Extracting thumbnails (still images / frames) from a video with FFmpeg

Extracting all frames from the video:
ffmpeg -i input.avi -f image2 frame-%05d.png
This will create files like frame-00001.png, frame-00002.png, etc.

Extracting a single frame is easy too:
ffmpeg -i input.avi -f image2 -ss 14.342 -vframes 1 frame.png
This will save the frame that is at 14.342s. The fractions in the offset (-ss) are good for specifying the frame within a second.

The tricky part comes, when you want to save a set of frames at equal distances from each other. Eg. if your movies is 140s long and you want to save 6 frames (excluding the start and end frames), then you will have to save the frames at 20s, 40s, 60s, 80s, 100s and 140s. The proper options should be:
ffmpeg -i input.avi -f image2 -r 0.05 -vframes 6 frame-%05d.png

The -r option specifies the frame rate of the output stream (which is an image sequence in our example). You can calculate the frame rate from the following expression: (number_of_frames + 1) / input_duration (in our example: (6 + 1) / 140 = 0.05.

However this does not work as I expected. It's either a bug or I'm not fully understanding how ffmpeg works. Either way ... the output from the above command will not contain the frames that we targeted. The first two images in the saved sequence will always be the first two frames of the input video (strange, isn't it? Shock) and the other images are not what we wanted. Assuming that the first command (in this article) works OK, we can use its output to compare with the frames in the later examples. Eg. the frame at 20s (the first frame that we wanted to save) is in case of a 24fps video the 480th frame, so the saved image should be the same as the frame-00480.png in the first command's output. However it's not. After some thinking I got to the conclusion that the output is exactly duration / ((number_of_frames + 1) * 10) seconds offset backwards from the input video.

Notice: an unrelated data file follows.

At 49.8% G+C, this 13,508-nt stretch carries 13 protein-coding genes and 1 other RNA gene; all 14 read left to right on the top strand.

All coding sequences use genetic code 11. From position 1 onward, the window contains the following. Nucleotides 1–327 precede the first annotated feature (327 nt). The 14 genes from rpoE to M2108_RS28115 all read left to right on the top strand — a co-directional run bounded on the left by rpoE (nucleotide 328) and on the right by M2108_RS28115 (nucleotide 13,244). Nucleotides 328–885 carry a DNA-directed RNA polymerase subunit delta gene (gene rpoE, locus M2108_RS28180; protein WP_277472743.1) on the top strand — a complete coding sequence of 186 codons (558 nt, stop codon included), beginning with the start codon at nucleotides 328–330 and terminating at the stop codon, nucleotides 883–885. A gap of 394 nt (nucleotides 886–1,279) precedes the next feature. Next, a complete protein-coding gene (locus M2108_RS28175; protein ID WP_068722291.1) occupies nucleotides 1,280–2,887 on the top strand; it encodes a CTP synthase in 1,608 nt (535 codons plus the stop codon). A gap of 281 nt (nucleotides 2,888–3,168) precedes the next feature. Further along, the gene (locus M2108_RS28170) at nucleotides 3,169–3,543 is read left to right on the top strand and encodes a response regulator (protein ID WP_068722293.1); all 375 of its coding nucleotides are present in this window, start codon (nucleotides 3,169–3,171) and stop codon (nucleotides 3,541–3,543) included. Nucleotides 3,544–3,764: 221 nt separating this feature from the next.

To fix this you've to use the following command:
ffmpeg -i input.avi -f image2 -ss 2 -r 0.05 frame-%05d.png

where -ss comes from the previous formula substituting the parameters from our example: 140 / ((6 + 1) * 10) = 2.

In the output the first two images should be discarded and the next 6 images (from 3rd til 8th) will be the ones we were looking for. Most probably there'll be a 9th image as well which can be discarded too. You can also add the -vframes 8 option (where 8 is number_of_frames + 2) to skip the creation of the last image that you won't need anyway.

I tried to find a corresponding thread on the ffmpeg-devel mailing list, but the closest hit was only the "Frames outputted on 1 fps do not match the correct frame" thread from September 2006 which did not contain a detailed diagnosis or a solution to the problem.

PS: I've used ffmpeg fetched from SVN on 4th December 2008. The anomalies with the -r option were experienced with FLV videos (created with ffmpeg from other videos using other codecs). It is possible that -r works correctly with non-FLV files ... I've never tested it.


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Sometimes I want to take a

Sometimes I want to take a video and turn it into a series of still images that give a good overview of the video without being too detailed. Using your tutorial and playing around with some of the arguments, I've found that the following series of arguments gives a very good pictorial summary of a video. I hope it helps someone Smile

ffmpeg -i VIDEO.EXTENSION -f image2 -ss 2 -r 1 IMAGENAME-%05d.png

ffmpeg outputting too many frames from the beginning of the clip

I also have this problem, and couldn't find a solution. I tried increasing the bit tolerances (-bt=20M) to see if somehow it had to "rev" its engine, but that didn't help. I am reading from .mov files and outputting to .png and .jpg, and either way I still get too many frames from the first part of the video. I installed with homebrew on MacOSx 10.8.x, Feb 2014. So, it doesn't seem to be fixed in the latest version.

Reducing the Number of Resulting Images

Thank you for this guidance. I used it to convert a video to images. Then I ran VisiPics to remove duplicate images automatically, and losslessly combined the remaining images into a shorter video. Details: https://raywoodcockslatest.wordpress.com/2018/04/25/editing-video-via-images/

VisiPics: https://www.google.com/search?client=firefox-b-1-d&q=visipics

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